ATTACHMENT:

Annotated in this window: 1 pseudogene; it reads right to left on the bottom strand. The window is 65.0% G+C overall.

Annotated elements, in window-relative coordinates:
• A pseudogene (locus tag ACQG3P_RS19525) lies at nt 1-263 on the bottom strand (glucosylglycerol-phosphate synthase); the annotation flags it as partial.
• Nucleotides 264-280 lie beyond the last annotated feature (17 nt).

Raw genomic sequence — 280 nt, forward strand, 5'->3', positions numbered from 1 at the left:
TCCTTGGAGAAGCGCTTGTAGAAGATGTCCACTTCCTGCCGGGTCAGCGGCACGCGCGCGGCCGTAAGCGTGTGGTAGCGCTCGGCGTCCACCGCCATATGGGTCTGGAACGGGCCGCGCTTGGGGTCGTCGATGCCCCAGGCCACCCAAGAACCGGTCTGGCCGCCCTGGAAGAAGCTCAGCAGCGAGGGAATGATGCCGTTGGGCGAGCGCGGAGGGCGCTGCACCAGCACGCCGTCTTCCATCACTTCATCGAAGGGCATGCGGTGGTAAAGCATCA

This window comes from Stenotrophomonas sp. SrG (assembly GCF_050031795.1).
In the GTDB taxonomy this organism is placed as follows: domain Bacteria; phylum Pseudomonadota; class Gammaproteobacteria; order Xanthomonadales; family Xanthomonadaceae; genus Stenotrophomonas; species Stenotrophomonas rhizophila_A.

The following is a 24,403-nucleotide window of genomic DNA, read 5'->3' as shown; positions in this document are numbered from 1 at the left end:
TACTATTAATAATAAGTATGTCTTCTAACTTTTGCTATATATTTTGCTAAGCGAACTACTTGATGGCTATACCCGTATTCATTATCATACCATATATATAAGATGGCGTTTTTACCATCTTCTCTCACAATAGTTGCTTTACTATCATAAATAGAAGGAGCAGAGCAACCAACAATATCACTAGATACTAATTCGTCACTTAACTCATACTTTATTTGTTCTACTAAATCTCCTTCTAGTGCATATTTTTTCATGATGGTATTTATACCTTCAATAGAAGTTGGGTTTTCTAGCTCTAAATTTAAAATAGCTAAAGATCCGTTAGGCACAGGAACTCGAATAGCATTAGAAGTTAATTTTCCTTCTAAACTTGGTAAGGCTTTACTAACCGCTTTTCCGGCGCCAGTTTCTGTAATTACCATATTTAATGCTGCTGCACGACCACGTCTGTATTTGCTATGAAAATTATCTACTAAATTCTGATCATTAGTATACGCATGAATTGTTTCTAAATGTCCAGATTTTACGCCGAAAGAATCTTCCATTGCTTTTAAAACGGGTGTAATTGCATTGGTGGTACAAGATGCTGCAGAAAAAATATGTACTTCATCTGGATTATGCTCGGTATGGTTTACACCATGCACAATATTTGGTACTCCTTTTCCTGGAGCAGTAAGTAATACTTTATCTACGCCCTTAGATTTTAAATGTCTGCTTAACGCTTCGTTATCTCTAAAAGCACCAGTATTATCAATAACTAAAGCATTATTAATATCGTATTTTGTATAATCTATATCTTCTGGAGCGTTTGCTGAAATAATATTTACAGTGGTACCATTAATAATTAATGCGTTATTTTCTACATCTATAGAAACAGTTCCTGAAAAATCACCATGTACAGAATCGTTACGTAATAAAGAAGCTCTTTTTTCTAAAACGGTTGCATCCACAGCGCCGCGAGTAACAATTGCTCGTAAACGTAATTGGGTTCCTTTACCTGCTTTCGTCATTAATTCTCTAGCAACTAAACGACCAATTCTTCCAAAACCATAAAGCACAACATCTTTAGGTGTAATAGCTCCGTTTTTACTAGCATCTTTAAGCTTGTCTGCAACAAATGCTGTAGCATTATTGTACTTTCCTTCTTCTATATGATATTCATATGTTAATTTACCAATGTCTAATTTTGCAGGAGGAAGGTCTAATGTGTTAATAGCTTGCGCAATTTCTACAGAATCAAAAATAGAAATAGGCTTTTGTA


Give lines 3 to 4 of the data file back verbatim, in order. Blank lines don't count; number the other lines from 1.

• A pseudogene (locus tag ACQG3P_RS19525) lies at nt 1-263 on the bottom strand (glucosylglycerol-phosphate synthase); the annotation flags it as partial.
• Nucleotides 264-280 lie beyond the last annotated feature (17 nt).